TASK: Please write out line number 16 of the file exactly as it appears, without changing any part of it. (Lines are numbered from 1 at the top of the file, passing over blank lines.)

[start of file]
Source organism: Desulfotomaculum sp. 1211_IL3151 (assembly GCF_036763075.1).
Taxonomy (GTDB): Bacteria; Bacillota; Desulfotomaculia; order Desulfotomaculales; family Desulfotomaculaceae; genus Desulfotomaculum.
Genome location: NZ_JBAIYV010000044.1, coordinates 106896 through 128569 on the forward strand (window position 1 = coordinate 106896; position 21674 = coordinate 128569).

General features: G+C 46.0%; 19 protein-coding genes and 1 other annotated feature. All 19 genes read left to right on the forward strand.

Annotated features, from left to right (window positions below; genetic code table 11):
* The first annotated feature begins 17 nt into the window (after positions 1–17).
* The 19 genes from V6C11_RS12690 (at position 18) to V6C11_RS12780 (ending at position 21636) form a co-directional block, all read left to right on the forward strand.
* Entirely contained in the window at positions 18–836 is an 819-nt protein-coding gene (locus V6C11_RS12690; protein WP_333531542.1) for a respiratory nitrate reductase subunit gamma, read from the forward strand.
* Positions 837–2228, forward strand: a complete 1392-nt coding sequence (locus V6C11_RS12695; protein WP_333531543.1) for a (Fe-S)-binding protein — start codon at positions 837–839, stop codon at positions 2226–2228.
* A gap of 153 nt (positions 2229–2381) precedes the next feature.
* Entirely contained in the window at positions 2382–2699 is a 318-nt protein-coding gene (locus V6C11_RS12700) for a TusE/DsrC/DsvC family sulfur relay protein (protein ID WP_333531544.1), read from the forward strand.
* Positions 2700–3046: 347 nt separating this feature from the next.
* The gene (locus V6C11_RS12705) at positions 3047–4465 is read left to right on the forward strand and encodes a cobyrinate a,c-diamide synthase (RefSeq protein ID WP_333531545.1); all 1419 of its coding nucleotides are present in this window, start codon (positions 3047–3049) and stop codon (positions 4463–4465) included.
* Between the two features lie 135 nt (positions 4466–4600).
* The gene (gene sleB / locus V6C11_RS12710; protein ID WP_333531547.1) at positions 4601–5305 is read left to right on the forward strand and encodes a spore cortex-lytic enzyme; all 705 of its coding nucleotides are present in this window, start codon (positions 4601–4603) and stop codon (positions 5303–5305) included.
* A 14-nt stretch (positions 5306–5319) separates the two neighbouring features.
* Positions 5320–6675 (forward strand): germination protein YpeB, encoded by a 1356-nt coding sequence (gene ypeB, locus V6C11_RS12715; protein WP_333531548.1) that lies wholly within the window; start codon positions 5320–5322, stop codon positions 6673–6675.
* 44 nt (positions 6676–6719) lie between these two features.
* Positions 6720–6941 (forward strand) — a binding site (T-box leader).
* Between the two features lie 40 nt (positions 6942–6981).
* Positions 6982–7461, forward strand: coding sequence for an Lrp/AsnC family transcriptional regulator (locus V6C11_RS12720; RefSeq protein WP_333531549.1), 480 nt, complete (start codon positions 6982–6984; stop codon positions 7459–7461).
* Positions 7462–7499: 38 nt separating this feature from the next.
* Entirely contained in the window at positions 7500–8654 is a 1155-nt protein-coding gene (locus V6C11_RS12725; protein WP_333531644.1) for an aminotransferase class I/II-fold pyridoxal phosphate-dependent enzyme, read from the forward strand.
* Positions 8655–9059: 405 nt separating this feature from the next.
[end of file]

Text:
* A 14-nt stretch (positions 5306–5319) separates the two neighbouring features.